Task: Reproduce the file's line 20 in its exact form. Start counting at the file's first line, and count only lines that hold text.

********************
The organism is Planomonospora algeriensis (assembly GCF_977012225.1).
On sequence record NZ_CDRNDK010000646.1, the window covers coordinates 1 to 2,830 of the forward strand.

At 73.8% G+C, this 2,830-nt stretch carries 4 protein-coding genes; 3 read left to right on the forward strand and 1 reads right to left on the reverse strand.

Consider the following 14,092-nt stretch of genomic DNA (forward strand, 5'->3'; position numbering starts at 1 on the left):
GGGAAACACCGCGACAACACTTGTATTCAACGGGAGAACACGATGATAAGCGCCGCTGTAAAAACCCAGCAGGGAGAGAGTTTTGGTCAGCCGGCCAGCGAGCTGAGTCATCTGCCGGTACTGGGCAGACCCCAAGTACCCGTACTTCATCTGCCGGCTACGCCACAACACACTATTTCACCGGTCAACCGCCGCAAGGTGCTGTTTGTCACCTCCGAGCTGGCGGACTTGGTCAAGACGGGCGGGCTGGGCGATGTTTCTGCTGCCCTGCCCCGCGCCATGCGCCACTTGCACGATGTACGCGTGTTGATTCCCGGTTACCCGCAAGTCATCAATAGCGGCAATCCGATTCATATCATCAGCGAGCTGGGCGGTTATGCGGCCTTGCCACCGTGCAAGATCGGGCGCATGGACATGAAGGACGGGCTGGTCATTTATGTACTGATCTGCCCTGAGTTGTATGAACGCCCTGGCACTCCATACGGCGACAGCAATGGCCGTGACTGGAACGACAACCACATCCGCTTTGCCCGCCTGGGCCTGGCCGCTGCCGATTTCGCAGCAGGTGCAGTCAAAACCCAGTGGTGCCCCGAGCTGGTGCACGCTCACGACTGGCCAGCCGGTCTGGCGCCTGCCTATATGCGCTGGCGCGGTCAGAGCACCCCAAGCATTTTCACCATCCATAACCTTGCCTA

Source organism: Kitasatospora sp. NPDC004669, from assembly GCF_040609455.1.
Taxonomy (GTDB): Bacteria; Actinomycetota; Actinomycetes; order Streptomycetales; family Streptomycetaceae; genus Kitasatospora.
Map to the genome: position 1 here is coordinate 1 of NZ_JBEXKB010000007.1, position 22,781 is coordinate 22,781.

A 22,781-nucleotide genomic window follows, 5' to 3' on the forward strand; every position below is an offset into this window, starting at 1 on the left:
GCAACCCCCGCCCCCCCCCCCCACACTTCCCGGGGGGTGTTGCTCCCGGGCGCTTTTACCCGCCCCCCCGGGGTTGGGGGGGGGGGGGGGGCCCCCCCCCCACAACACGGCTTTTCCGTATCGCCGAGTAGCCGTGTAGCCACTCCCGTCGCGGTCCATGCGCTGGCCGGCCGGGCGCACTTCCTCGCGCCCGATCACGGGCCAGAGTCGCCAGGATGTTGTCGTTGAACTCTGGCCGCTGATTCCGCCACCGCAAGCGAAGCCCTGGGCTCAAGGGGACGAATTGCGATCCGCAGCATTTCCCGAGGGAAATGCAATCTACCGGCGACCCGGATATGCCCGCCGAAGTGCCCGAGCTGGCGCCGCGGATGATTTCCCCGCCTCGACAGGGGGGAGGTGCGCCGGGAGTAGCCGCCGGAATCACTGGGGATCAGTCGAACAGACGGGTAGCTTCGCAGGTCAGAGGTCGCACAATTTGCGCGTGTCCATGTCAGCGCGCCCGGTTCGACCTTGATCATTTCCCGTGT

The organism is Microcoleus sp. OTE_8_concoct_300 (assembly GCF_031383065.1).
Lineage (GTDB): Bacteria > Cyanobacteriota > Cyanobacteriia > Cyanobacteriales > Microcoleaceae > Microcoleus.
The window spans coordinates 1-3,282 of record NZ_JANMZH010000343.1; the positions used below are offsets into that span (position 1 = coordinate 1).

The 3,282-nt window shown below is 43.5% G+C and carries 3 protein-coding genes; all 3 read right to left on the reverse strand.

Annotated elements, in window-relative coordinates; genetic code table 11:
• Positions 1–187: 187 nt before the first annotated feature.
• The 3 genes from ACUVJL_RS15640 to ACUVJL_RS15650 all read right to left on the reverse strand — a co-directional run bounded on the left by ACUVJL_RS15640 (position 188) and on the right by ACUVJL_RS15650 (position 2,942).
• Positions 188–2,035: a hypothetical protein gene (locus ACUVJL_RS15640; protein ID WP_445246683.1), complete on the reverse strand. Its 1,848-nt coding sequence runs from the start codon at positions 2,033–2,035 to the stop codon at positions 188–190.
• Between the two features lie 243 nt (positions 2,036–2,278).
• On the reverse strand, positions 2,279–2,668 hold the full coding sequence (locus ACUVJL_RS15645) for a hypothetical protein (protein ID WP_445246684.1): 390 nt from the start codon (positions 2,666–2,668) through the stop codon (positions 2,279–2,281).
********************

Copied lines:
• On the reverse strand, positions 2,279–2,668 hold the full coding sequence (locus ACUVJL_RS15645) for a hypothetical protein (protein ID WP_445246684.1): 390 nt from the start codon (positions 2,666–2,668) through the stop codon (positions 2,279–2,281).